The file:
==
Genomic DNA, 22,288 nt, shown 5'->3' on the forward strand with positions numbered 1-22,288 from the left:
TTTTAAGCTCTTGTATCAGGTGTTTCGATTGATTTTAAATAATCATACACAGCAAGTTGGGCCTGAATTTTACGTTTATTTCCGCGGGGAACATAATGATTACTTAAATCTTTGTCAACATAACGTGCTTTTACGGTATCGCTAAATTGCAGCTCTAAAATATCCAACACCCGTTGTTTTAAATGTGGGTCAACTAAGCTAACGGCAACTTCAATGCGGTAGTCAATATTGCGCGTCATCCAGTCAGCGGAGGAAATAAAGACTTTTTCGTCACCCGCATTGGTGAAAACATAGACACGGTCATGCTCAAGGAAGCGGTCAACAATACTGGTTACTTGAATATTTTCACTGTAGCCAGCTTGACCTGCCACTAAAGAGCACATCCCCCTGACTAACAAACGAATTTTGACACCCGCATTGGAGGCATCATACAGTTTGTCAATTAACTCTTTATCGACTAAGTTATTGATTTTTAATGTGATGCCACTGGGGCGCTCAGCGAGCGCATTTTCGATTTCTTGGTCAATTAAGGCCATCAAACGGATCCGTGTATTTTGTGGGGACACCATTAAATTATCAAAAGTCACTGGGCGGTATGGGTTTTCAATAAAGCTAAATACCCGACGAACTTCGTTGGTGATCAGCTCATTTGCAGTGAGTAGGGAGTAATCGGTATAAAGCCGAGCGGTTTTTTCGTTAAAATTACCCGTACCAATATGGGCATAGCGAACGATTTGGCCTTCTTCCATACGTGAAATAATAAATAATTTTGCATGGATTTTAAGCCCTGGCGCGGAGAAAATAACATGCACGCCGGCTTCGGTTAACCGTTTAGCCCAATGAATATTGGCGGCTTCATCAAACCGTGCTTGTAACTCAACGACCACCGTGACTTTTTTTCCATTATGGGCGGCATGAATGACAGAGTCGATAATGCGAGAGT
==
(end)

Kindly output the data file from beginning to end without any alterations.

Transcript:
Genomic DNA, 22,288 nt, shown 5'->3' on the forward strand with positions numbered 1-22,288 from the left:
TTTTAAGCTCTTGTATCAGGTGTTTCGATTGATTTTAAATAATCATACACAGCAAGTTGGGCCTGAATTTTACGTTTATTTCCGCGGGGAACATAATGATTACTTAAATCTTTGTCAACATAACGTGCTTTTACGGTATCGCTAAATTGCAGCTCTAAAATATCCAACACCCGTTGTTTTAAATGTGGGTCAACTAAGCTAACGGCAACTTCAATGCGGTAGTCAATATTGCGCGTCATCCAGTCAGCGGAGGAAATAAAGACTTTTTCGTCACCCGCATTGGTGAAAACATAGACACGGTCATGCTCAAGGAAGCGGTCAACAATACTGGTTACTTGAATATTTTCACTGTAGCCAGCTTGACCTGCCACTAAAGAGCACATCCCCCTGACTAACAAACGAATTTTGACACCCGCATTGGAGGCATCATACAGTTTGTCAATTAACTCTTTATCGACTAAGTTATTGATTTTTAATGTGATGCCACTGGGGCGCTCAGCGAGCGCATTTTCGATTTCTTGGTCAATTAAGGCCATCAAACGGATCCGTGTATTTTGTGGGGACACCATTAAATTATCAAAAGTCACTGGGCGGTATGGGTTTTCAATAAAGCTAAATACCCGACGAACTTCGTTGGTGATCAGCTCATTTGCAGTGAGTAGGGAGTAATCGGTATAAAGCCGAGCGGTTTTTTCGTTAAAATTACCCGTACCAATATGGGCATAGCGAACGATTTGGCCTTCTTCCATACGTGAAATAATAAATAATTTTGCATGGATTTTAAGCCCTGGCGCGGAGAAAATAACATGCACGCCGGCTTCGGTTAACCGTTTAGCCCAATGAATATTGGCGGCTTCATCAAACCGTGCTTGTAACTCAACGACCACCGTGACTTTTTTTCCATTATGGGCGGCATGAATGACAGAGTCGATAATGCGAGAGT